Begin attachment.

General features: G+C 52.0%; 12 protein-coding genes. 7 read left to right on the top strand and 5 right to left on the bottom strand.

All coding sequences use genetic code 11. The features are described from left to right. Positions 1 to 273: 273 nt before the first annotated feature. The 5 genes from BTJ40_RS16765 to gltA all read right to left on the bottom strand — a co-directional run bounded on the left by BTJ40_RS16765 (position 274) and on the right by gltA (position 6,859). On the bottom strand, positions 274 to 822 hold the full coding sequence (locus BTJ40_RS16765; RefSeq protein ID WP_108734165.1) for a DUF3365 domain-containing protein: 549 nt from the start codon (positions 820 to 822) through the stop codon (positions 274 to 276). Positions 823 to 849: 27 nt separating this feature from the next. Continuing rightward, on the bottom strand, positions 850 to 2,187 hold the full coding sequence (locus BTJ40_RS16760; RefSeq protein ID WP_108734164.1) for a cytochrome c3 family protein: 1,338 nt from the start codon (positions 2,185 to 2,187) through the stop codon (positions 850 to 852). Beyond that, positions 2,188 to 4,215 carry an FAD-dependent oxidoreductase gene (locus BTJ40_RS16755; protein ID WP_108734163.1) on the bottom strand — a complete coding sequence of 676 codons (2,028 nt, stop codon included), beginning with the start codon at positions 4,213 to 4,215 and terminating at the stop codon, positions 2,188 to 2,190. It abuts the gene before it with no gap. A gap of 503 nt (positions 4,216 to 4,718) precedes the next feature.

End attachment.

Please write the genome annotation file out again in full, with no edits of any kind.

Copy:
General features: G+C 52.0%; 12 protein-coding genes. 7 read left to right on the top strand and 5 right to left on the bottom strand.

All coding sequences use genetic code 11. The features are described from left to right. Positions 1 to 273: 273 nt before the first annotated feature. The 5 genes from BTJ40_RS16765 to gltA all read right to left on the bottom strand — a co-directional run bounded on the left by BTJ40_RS16765 (position 274) and on the right by gltA (position 6,859). On the bottom strand, positions 274 to 822 hold the full coding sequence (locus BTJ40_RS16765; RefSeq protein ID WP_108734165.1) for a DUF3365 domain-containing protein: 549 nt from the start codon (positions 820 to 822) through the stop codon (positions 274 to 276). Positions 823 to 849: 27 nt separating this feature from the next. Continuing rightward, on the bottom strand, positions 850 to 2,187 hold the full coding sequence (locus BTJ40_RS16760; RefSeq protein ID WP_108734164.1) for a cytochrome c3 family protein: 1,338 nt from the start codon (positions 2,185 to 2,187) through the stop codon (positions 850 to 852). Beyond that, positions 2,188 to 4,215 carry an FAD-dependent oxidoreductase gene (locus BTJ40_RS16755; protein ID WP_108734163.1) on the bottom strand — a complete coding sequence of 676 codons (2,028 nt, stop codon included), beginning with the start codon at positions 4,213 to 4,215 and terminating at the stop codon, positions 2,188 to 2,190. It abuts the gene before it with no gap. A gap of 503 nt (positions 4,216 to 4,718) precedes the next feature.